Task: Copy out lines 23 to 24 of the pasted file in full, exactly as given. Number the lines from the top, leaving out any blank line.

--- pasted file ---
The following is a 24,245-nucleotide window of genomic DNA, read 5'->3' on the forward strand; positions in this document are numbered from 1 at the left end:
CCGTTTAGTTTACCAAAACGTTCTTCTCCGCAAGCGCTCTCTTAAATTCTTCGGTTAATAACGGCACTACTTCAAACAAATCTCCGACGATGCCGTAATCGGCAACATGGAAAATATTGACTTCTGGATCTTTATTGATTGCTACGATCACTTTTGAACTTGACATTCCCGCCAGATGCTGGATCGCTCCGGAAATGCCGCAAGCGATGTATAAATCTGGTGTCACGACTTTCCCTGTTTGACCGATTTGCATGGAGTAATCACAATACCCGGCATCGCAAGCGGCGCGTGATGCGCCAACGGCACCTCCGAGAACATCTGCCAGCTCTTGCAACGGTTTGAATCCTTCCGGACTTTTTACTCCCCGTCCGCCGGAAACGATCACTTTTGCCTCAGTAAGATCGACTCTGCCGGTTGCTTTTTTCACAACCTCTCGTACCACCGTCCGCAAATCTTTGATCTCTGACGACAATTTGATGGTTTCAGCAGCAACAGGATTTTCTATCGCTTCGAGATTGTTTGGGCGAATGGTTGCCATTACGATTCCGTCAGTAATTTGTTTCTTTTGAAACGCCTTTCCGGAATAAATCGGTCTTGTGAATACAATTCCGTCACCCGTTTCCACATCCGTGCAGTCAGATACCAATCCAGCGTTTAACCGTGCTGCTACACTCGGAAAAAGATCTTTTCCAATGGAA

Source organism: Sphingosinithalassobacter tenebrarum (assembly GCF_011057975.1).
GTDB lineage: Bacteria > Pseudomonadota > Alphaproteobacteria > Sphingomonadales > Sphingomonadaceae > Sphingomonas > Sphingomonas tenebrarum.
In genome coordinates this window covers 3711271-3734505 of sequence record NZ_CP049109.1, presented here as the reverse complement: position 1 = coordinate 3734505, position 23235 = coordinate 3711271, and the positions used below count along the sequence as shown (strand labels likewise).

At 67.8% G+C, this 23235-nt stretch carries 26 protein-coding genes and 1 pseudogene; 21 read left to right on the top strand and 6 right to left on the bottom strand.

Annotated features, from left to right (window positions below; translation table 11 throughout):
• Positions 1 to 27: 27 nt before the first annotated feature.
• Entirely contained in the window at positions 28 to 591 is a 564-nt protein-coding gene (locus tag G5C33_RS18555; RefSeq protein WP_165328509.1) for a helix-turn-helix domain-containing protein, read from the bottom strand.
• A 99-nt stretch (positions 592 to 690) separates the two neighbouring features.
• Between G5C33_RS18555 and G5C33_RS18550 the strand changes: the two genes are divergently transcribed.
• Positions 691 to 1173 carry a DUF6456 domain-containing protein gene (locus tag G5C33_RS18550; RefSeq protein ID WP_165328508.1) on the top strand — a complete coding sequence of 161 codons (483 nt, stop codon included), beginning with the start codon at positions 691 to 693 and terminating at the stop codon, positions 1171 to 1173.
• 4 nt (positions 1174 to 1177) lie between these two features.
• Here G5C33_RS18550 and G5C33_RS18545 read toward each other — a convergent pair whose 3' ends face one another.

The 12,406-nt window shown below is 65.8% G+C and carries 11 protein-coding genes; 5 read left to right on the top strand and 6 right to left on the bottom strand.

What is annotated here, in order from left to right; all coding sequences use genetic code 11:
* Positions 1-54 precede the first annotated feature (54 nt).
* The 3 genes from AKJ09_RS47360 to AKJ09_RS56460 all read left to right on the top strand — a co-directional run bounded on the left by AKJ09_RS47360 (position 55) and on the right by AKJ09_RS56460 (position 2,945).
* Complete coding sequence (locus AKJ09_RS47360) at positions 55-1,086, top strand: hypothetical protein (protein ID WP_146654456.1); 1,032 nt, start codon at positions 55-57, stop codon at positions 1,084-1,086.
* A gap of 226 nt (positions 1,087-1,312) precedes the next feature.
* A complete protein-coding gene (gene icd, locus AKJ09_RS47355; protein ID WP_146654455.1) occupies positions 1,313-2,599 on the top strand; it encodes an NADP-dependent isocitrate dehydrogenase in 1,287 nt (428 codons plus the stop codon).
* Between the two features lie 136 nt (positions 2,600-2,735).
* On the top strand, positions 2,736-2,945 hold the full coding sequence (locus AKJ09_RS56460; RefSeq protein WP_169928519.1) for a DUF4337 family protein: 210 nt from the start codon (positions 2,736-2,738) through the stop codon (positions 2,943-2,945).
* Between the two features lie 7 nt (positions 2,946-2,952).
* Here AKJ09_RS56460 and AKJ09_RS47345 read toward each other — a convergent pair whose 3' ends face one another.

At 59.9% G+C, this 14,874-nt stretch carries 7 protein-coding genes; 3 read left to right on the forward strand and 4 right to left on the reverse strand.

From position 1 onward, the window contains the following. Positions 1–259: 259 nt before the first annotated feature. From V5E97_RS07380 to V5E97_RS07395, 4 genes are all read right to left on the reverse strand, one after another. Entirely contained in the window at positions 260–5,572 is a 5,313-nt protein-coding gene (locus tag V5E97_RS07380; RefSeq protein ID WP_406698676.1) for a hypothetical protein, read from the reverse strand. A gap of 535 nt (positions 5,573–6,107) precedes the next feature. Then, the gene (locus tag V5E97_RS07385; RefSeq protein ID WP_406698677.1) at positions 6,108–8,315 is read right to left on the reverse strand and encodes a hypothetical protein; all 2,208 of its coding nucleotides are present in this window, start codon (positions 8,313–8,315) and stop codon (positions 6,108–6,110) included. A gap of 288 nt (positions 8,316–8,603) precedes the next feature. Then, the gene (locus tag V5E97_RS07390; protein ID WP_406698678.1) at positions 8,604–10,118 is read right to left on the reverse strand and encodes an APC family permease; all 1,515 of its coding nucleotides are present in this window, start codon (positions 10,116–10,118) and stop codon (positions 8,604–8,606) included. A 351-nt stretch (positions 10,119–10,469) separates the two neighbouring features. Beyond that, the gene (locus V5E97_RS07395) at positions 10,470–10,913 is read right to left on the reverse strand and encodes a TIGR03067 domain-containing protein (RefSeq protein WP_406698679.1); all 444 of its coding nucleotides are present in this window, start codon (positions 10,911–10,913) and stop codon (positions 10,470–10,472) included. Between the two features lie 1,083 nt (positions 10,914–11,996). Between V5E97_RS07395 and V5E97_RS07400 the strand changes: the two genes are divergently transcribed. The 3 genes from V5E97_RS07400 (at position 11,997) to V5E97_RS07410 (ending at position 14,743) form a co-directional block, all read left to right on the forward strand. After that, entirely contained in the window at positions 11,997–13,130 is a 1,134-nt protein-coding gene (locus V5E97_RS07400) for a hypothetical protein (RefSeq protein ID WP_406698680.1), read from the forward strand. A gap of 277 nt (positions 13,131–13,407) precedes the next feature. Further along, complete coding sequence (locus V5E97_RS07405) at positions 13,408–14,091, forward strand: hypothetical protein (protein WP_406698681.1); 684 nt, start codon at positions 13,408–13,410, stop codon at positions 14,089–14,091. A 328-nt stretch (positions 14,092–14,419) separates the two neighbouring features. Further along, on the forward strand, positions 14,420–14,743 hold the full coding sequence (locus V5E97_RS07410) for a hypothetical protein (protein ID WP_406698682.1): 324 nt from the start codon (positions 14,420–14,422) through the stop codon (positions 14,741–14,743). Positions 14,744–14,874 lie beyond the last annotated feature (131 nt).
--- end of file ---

* On the top strand, positions 2,736-2,945 hold the full coding sequence (locus AKJ09_RS56460; RefSeq protein WP_169928519.1) for a DUF4337 family protein: 210 nt from the start codon (positions 2,736-2,738) through the stop codon (positions 2,943-2,945).
* Between the two features lie 7 nt (positions 2,946-2,952).